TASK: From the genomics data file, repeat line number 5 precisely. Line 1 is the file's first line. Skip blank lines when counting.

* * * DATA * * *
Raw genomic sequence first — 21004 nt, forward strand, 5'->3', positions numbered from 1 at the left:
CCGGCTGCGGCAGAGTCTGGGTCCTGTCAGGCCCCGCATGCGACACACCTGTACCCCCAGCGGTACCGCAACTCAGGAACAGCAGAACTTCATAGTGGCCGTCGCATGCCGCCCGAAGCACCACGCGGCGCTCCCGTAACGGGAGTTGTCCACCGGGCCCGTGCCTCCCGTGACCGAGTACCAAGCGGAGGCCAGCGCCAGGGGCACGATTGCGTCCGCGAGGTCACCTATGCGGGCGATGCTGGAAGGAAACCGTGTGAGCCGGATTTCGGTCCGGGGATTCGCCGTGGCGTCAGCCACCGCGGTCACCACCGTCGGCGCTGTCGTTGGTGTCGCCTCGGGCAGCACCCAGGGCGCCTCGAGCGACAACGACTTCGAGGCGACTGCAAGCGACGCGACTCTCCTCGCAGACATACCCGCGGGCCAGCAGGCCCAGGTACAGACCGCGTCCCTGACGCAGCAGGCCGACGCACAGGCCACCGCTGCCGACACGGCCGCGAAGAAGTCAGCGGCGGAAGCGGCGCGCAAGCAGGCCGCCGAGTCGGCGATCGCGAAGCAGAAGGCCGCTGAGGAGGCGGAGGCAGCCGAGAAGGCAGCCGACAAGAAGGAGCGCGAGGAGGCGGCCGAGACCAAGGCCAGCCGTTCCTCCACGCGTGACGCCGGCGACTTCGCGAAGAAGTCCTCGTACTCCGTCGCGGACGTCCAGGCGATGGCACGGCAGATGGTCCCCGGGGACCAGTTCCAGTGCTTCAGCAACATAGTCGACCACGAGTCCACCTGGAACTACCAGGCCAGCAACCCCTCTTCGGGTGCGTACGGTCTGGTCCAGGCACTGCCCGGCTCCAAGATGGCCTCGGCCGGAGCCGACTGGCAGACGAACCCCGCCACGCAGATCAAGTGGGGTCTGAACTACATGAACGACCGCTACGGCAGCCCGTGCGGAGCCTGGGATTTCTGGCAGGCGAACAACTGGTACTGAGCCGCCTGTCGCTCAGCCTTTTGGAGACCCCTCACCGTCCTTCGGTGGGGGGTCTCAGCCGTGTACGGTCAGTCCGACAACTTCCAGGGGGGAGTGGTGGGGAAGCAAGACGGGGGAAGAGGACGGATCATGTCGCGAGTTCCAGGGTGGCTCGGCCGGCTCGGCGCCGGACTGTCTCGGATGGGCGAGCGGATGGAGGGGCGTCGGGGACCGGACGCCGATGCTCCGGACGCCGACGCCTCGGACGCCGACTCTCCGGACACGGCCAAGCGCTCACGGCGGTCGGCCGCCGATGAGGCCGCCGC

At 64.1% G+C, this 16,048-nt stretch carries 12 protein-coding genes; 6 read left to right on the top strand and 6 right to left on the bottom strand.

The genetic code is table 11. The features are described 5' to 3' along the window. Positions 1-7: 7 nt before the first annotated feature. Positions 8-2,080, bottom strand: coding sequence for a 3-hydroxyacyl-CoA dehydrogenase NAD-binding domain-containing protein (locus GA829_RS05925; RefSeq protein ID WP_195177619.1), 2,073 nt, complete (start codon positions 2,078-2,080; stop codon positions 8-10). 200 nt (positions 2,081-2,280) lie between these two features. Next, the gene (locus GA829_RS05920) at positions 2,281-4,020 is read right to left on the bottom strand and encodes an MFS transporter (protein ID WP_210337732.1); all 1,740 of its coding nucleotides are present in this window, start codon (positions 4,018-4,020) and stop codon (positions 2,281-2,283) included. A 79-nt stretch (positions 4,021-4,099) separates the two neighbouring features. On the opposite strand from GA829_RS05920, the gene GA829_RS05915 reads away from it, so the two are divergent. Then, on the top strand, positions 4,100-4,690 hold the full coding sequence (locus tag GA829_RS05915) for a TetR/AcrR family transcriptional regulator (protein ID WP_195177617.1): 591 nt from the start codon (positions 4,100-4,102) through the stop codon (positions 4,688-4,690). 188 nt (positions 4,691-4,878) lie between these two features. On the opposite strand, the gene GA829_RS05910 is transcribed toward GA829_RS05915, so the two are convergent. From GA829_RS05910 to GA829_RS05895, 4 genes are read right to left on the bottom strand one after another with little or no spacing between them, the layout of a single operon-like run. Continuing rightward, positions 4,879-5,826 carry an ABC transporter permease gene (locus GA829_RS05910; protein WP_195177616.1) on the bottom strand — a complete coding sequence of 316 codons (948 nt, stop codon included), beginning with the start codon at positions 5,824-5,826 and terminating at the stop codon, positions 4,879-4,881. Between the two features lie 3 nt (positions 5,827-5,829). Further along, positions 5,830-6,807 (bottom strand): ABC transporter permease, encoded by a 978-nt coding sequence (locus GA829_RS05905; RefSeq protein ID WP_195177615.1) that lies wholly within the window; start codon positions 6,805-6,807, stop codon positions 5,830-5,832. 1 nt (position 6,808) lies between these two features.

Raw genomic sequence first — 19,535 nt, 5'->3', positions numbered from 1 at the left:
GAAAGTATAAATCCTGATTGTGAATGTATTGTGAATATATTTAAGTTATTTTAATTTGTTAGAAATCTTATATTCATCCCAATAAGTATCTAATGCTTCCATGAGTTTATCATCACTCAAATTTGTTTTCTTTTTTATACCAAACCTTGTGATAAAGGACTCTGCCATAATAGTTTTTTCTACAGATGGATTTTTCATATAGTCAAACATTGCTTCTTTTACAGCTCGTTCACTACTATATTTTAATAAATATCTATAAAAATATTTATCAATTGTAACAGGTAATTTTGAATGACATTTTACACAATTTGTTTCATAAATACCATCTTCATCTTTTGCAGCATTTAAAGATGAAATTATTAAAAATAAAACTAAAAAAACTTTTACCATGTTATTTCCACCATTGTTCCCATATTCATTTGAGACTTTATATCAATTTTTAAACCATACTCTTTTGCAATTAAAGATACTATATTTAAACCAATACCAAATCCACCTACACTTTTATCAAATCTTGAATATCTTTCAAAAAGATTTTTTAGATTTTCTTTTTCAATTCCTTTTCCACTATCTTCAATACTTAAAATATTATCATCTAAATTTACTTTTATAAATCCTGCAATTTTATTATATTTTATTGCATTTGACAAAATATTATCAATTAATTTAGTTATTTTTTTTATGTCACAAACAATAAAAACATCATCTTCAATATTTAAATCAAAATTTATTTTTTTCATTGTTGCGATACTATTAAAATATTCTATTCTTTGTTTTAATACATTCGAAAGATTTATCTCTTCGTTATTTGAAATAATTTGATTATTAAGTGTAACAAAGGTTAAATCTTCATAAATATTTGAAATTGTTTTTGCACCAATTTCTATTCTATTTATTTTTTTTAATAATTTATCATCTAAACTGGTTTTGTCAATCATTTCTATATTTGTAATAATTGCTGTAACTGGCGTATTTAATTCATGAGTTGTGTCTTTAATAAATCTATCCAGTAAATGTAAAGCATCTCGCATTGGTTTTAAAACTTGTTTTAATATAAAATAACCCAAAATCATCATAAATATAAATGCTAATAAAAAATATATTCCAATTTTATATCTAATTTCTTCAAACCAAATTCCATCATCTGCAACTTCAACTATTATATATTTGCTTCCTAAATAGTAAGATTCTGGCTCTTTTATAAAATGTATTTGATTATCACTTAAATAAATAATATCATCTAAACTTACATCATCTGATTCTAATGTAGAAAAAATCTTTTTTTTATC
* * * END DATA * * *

Raw genomic sequence first — 19,535 nt, 5'->3', positions numbered from 1 at the left: